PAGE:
China's freshwater resources represent about 6 percent of the total global available amount. However, the Yangzte River basin, around the middle and lower parts of the vast country, has remained parched for several months now. The drought continues to be a grim reminder of the unscientific overuse of limited water resources that has fed China's growth in the past century.
There have been indicators forecasting the worst Chinese drought in several years. Weather changes, declining coastlines, and the quick rate at which several vital feeder lakes such as Lake Honghu disappeared and were replaced by fields and fish farms, all portended drastic drought conditions.
The Danjinagkou Dam, which is one of the largest water reservoirs slated to feed one of the largest water projects in the country, has been consistently drying up over the last decade. The consequently parched northern cities, including Beijing, are thus being fed by water diverted from the Yangtze.
The Three Gorges Dam, which is one of the largest hydroelectric power projects in the world, is again shrinking by millimeters each day. Lakes in Central Hubei province are known to have shrunk to 207sq km of water from their earlier 348 sq km, despite this being the time of year when water needs to be at maximum capacity.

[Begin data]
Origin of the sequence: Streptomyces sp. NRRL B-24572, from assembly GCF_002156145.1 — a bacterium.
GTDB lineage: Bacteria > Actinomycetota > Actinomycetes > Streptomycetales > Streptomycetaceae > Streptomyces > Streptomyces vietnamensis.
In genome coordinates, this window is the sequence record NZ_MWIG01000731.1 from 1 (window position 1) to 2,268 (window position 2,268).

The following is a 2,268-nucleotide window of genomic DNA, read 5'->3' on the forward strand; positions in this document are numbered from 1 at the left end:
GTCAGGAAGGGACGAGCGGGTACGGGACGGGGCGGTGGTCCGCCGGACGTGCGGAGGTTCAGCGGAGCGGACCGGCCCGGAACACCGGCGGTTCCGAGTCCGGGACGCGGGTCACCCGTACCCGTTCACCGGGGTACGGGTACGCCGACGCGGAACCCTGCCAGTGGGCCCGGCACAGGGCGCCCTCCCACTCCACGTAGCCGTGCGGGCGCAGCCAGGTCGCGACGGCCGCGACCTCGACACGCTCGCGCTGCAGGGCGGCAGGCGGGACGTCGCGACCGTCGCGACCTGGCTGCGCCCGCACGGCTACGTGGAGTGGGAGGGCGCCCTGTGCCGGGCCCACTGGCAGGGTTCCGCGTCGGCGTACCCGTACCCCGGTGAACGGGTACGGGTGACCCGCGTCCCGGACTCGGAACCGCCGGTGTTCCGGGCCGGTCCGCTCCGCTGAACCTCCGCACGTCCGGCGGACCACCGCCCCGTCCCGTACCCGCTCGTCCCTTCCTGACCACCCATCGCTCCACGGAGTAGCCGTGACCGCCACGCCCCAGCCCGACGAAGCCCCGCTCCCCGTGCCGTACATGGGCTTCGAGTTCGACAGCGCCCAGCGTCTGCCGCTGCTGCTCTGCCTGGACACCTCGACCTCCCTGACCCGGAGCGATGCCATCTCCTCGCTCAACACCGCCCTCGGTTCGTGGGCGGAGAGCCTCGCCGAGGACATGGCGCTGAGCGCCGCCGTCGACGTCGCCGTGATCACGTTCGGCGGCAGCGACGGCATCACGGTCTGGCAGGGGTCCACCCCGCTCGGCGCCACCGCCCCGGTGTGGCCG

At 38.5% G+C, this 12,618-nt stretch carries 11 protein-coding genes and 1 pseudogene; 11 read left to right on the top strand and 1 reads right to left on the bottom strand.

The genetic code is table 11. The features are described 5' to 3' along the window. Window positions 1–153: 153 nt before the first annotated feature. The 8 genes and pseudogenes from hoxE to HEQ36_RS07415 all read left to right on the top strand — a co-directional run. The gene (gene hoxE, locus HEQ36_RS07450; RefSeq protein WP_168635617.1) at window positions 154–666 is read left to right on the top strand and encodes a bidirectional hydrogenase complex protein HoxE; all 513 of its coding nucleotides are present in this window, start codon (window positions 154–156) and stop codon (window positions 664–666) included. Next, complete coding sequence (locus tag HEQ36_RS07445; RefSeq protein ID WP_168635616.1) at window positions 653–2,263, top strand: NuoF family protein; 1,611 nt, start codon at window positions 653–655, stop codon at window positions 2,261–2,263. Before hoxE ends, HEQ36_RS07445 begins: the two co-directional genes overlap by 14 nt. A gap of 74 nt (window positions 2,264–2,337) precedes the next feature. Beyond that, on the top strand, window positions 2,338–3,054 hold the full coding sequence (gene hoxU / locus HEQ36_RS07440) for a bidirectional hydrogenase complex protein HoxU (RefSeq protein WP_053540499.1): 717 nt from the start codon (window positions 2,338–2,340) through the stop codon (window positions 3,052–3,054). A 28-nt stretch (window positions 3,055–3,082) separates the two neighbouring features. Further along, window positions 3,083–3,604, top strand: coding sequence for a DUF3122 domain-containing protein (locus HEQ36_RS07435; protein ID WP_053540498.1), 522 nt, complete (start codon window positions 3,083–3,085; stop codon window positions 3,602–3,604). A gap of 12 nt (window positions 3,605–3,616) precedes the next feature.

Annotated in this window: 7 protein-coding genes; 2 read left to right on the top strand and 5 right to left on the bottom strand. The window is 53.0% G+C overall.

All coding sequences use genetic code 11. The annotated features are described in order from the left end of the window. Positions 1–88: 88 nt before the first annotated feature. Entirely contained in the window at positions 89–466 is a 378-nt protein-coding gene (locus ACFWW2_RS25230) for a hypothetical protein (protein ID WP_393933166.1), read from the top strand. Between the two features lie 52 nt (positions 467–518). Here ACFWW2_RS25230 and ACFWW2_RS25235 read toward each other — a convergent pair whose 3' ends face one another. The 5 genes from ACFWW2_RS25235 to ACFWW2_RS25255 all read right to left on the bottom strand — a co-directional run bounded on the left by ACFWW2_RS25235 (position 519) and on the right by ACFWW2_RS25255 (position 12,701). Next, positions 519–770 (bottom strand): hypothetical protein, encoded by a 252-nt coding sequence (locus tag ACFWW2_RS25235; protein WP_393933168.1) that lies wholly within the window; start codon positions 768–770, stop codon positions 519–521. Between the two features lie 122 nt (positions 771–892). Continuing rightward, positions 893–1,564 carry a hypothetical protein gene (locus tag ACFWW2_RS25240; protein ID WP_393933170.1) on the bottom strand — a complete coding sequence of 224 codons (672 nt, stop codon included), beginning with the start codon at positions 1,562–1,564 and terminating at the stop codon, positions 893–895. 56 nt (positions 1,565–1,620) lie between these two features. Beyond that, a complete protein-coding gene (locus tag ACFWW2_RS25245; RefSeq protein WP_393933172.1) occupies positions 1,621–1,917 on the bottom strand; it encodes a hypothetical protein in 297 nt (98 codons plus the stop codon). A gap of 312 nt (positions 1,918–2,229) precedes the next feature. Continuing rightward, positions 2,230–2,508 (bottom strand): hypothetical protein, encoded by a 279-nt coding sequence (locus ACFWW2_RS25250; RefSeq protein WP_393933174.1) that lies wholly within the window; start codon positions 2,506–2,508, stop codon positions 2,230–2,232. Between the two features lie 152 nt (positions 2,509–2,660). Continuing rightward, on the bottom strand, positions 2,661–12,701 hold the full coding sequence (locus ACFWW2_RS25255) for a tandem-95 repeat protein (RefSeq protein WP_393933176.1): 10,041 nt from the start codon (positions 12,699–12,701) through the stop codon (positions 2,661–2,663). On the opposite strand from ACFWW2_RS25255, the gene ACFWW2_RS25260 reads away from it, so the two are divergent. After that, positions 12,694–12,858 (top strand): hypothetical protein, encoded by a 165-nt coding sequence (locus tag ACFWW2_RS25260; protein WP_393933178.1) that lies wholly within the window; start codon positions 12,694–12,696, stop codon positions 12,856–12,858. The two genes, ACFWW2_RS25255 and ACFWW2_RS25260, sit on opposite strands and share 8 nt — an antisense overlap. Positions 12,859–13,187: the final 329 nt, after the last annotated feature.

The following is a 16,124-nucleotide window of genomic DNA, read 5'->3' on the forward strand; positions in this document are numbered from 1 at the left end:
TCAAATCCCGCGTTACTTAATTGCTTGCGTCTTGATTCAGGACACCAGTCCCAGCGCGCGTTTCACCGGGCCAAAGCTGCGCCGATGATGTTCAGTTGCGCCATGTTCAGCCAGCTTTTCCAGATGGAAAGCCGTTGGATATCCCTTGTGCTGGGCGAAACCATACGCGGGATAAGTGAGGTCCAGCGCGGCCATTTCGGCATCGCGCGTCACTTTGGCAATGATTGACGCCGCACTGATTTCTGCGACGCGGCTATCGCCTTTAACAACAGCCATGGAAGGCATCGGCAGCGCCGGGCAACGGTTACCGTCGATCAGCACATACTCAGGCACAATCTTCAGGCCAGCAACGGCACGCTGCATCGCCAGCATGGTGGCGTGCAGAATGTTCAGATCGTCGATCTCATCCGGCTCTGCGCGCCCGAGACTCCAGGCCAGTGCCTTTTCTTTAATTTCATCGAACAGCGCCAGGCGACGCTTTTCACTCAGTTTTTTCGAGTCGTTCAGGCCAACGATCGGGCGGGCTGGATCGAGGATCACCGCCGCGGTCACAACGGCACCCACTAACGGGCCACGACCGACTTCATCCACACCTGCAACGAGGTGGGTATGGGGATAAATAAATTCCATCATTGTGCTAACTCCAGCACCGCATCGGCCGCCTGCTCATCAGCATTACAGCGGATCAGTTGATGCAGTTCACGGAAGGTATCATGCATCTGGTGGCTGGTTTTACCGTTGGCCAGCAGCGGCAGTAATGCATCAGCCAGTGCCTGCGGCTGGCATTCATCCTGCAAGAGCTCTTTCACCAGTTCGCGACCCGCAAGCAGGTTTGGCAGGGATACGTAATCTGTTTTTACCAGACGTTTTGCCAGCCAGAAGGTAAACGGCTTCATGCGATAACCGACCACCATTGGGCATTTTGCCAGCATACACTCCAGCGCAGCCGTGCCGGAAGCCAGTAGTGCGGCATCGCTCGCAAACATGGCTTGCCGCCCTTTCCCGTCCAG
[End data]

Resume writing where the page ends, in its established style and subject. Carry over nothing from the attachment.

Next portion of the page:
"I'm 70 and it's never been this bad. You can walk across and it only comes up to your knees. We used to always worry about floods, not droughts, not ones as bad as this," says Xiao, one of the residents around the lake.
One of the country's biggest rivers is the Yangtze, which acts as a lifeline along wherever it flows. It represents almost one-third of the total water resources available in China. With one-fifth of the world's population, China has been in the throes of drought over the past year, especially in certain key regions that have affected the entire production and availability of produce for domestic consumption and export.
The Yangtze feeds farmlands as well industrial hinterlands, especially along the middle and eastern course of the river. This region too now suffers from severe drought, possibly the worst in the last 50 years. Rainfall in the region has fallen by over 40 to 60 percent annually and has created additional pressure on the localized water resources of the region.